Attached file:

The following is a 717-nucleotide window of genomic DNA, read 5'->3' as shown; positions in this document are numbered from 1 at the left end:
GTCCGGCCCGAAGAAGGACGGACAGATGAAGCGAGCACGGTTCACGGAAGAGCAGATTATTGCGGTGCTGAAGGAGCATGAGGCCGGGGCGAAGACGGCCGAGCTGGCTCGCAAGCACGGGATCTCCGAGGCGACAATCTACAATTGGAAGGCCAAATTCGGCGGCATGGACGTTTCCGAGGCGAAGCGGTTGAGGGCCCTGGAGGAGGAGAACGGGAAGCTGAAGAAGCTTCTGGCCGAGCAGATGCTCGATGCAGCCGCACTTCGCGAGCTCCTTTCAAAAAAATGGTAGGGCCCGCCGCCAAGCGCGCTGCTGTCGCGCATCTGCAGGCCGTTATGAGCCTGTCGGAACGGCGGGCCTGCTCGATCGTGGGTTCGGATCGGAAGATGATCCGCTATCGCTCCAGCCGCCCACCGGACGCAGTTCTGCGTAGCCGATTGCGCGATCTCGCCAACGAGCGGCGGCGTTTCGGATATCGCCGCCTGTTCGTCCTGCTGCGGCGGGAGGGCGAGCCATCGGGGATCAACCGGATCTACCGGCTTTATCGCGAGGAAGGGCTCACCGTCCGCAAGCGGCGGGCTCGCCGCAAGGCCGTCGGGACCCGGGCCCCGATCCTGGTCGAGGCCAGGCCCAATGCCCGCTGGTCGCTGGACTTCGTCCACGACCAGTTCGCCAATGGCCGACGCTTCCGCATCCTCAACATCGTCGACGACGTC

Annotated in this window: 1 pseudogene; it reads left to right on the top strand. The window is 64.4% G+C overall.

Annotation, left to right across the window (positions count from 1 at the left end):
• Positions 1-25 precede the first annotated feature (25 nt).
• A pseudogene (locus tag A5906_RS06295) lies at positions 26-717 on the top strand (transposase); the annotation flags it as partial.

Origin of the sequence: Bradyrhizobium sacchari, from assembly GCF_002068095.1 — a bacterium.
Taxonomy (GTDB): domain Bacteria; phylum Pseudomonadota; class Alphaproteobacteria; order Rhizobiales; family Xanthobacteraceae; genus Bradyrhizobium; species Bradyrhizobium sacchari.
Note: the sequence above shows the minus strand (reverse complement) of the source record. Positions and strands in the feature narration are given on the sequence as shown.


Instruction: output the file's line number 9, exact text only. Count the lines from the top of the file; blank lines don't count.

Note: the sequence above shows the minus strand (reverse complement) of the source record. Positions and strands in the feature narration are given on the sequence as shown.